A storage account is more akin to a raw disk drive [no filesystem/partitions] than to something you interact with directly. Additionally the operations you do perform directly are optimized for usage within the Azure environment....

    So WebApp is appropriate for serving things as web type content [accessed via http:/https:].

    Another choice (probably not a good one for your recent situation) is a Virtual Machine which would have VHD and these would be kept on the Storage Account. Here would could install IIS or use an other means (and it does NOT have to be a windows OS) that you would use for accessing files on a computer.

    There are many others.

    Yeah, the Azure Portal SUCKS! [specifically the Ibiza version] but Azure is really much more capable of doing complex things than Amazon and this leaks through so the simple is not as somple as one would like...



  • @thecpuwizard said in Azure -- is there an equivalent to Amazon S3?:

    the Ibiza version

    they definitly took the wrong pill on that one ...

    :rimshot:



  • @thecpuwizard The real problem is the answer to the question in the thread's title is "no". There's no equivalent to Amazon S3.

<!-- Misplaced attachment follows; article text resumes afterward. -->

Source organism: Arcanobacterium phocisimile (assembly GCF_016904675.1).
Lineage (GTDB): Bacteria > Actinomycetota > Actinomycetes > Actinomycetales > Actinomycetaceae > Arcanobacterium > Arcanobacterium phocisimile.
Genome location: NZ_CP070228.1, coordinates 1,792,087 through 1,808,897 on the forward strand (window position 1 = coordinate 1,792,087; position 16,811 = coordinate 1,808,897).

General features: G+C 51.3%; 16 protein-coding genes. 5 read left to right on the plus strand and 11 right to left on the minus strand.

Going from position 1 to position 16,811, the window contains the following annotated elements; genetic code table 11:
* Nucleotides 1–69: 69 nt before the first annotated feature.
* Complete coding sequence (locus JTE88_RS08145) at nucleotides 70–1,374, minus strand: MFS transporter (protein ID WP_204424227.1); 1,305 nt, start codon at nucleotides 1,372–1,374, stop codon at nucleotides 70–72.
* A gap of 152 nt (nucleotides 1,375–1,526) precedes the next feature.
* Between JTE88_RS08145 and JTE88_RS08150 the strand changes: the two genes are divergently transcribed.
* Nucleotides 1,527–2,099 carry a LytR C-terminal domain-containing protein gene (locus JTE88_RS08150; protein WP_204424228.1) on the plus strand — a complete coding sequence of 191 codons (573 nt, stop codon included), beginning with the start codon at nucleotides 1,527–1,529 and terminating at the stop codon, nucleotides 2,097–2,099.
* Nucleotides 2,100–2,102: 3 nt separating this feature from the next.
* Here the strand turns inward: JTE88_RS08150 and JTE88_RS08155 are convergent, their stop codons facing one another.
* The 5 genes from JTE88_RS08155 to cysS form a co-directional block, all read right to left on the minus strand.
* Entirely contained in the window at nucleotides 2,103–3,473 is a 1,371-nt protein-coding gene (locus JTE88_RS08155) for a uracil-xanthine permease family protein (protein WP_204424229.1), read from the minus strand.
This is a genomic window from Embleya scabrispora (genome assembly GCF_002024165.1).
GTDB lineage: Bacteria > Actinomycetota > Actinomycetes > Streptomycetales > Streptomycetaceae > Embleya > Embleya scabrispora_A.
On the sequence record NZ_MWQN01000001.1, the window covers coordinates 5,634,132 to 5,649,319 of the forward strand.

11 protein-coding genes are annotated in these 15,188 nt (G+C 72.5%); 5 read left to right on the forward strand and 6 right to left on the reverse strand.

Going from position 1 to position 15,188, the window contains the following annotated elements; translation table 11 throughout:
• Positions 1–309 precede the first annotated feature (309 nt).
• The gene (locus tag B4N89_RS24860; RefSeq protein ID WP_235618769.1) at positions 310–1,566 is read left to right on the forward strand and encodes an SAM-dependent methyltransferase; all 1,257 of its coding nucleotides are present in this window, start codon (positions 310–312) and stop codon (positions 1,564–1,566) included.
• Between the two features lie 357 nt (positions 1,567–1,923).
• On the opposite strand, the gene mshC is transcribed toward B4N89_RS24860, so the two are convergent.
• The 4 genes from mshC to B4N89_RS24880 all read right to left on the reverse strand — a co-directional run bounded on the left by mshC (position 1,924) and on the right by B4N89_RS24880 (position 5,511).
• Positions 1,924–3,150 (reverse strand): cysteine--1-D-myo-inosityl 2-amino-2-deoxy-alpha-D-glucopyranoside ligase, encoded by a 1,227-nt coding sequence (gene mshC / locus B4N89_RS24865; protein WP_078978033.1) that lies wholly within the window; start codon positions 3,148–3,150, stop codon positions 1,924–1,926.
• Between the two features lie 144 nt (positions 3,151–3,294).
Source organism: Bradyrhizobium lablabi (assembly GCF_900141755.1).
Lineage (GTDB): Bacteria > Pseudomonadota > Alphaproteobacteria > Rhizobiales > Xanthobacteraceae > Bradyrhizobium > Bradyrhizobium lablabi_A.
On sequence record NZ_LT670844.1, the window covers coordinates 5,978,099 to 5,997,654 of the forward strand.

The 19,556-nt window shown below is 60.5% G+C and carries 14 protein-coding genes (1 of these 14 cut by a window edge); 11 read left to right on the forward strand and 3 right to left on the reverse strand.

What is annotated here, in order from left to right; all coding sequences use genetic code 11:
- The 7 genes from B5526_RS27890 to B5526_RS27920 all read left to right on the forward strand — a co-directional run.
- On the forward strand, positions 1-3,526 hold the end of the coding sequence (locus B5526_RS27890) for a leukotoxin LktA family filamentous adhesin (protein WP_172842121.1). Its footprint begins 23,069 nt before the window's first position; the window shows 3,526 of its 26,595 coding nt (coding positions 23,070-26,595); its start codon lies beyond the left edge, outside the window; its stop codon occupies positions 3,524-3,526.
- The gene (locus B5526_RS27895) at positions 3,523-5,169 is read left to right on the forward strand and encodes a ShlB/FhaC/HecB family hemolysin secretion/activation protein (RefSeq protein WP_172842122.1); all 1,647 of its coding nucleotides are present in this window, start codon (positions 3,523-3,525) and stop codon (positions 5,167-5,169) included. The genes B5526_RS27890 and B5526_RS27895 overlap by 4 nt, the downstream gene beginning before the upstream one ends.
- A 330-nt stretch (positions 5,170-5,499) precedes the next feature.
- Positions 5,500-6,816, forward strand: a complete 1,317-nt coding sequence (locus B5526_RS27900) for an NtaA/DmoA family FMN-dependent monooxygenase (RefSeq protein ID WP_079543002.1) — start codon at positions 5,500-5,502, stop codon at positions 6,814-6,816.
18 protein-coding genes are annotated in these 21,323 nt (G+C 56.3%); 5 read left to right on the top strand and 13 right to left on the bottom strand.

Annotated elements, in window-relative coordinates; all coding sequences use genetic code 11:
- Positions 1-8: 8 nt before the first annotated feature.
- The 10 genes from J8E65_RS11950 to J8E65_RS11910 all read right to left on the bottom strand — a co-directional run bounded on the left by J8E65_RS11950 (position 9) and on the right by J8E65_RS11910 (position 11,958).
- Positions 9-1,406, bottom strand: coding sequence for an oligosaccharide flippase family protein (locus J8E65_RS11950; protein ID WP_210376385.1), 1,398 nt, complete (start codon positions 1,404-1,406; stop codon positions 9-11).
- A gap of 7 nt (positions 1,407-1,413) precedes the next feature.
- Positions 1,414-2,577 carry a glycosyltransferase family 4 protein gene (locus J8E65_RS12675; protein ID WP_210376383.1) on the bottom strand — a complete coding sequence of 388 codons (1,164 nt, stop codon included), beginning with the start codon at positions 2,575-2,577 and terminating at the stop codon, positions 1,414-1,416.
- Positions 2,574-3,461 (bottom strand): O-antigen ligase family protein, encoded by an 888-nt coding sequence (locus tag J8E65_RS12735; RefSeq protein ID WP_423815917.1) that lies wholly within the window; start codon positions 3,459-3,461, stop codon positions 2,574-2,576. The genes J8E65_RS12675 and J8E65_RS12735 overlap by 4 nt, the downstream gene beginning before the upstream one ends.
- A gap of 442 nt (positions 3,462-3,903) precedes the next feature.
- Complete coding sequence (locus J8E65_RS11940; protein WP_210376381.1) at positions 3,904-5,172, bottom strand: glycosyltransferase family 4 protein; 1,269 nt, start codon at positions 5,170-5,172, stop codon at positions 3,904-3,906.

You can simulate Amazon S3 by making a Web App and ignoring 95% of the features it has and probably pay more $$$ for it (although not a factor for me, since work's paying for it), but anything like S3? Nope.



  • @blakeyrat "This is WAY too fucking complicated" describes my entire (admittedly small) experience with Azure.

    It's like they built a fantastic product for trained engineers, but forgot to make it usable for everyone else.



  • I did a trial and within my trial period my Linux box got turned into a zombie spam server.

    Now I didn't have a particularly complicated root password. But also everything was open by default. I think on amazon you specifically have to expose ports to the interwebs.


  • Impossible Mission Players - A

    @blakeyrat said in Azure -- is there an equivalent to Amazon S3?:

    Azure return errors instead of the file requested

    Oh great, I hope not. Our game has a level that instructs clients to download up to 2k files from the blob storage when they join, and though it's not critical that all these files get downloaded, it would desync their experience from the rest of the clients....